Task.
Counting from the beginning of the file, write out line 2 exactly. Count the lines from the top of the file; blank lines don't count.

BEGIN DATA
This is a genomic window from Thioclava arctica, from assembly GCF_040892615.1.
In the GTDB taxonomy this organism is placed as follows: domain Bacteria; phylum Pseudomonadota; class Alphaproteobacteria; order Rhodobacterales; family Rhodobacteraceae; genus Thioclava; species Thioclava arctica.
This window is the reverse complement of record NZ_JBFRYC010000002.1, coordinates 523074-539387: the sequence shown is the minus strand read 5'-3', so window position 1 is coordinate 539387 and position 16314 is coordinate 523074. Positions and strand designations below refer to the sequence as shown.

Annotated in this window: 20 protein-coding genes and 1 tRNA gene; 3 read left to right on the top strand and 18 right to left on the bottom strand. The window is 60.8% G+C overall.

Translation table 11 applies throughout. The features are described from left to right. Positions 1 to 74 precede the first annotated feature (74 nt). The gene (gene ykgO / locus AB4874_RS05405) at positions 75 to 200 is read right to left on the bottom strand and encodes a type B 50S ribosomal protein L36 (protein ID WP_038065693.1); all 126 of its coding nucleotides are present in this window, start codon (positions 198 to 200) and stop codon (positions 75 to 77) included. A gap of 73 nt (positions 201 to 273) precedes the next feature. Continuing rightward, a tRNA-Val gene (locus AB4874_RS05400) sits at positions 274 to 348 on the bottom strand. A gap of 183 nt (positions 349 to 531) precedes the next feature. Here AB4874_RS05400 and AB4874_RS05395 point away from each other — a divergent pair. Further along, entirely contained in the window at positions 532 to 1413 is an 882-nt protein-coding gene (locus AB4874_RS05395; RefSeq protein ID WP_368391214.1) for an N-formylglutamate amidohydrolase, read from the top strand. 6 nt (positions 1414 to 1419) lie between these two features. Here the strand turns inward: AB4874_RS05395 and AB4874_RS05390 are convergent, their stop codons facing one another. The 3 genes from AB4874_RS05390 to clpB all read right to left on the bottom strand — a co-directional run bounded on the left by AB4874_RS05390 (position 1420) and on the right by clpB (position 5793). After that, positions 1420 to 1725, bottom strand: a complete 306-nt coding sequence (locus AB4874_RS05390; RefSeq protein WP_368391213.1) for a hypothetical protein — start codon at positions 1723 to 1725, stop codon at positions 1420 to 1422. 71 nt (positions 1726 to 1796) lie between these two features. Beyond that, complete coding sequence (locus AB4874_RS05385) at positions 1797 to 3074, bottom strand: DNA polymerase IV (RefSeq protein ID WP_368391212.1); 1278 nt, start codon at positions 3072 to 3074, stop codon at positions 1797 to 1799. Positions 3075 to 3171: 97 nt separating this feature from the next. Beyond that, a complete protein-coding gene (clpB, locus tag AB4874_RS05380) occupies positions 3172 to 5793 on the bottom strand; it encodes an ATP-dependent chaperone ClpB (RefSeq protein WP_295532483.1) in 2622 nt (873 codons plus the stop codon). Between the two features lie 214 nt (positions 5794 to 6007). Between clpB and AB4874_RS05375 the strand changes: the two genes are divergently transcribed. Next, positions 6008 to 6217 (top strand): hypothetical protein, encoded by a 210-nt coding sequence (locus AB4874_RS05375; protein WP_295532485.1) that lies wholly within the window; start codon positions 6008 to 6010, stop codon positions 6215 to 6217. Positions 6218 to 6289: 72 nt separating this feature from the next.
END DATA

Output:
In the GTDB taxonomy this organism is placed as follows: domain Bacteria; phylum Pseudomonadota; class Alphaproteobacteria; order Rhodobacterales; family Rhodobacteraceae; genus Thioclava; species Thioclava arctica.